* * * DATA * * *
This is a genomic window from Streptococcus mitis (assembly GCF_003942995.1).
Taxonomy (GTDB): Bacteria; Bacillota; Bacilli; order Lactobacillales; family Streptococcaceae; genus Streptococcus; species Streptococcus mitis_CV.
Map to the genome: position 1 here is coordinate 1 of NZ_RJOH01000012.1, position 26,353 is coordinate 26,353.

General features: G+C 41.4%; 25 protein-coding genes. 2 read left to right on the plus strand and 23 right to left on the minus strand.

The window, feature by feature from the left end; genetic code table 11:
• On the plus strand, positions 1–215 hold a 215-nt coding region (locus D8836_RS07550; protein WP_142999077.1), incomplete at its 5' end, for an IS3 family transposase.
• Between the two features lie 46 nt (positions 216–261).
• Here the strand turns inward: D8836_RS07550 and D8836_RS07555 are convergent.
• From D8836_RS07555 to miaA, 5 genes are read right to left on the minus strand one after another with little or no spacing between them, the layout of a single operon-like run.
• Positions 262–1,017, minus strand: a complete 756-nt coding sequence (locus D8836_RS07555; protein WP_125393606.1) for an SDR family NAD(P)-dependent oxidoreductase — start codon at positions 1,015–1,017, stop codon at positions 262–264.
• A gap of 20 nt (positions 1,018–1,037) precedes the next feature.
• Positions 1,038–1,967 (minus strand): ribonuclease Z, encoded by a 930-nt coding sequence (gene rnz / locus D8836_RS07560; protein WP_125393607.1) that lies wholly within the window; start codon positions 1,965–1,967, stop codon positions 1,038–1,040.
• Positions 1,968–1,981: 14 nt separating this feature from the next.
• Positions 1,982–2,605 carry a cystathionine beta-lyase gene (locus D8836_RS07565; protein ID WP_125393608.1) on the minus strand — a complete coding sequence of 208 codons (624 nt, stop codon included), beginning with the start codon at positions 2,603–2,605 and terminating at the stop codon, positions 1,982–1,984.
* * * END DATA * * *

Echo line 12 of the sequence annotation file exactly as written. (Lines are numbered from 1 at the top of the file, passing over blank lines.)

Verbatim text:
• Positions 1,038–1,967 (minus strand): ribonuclease Z, encoded by a 930-nt coding sequence (gene rnz / locus D8836_RS07560; protein WP_125393607.1) that lies wholly within the window; start codon positions 1,965–1,967, stop codon positions 1,038–1,040.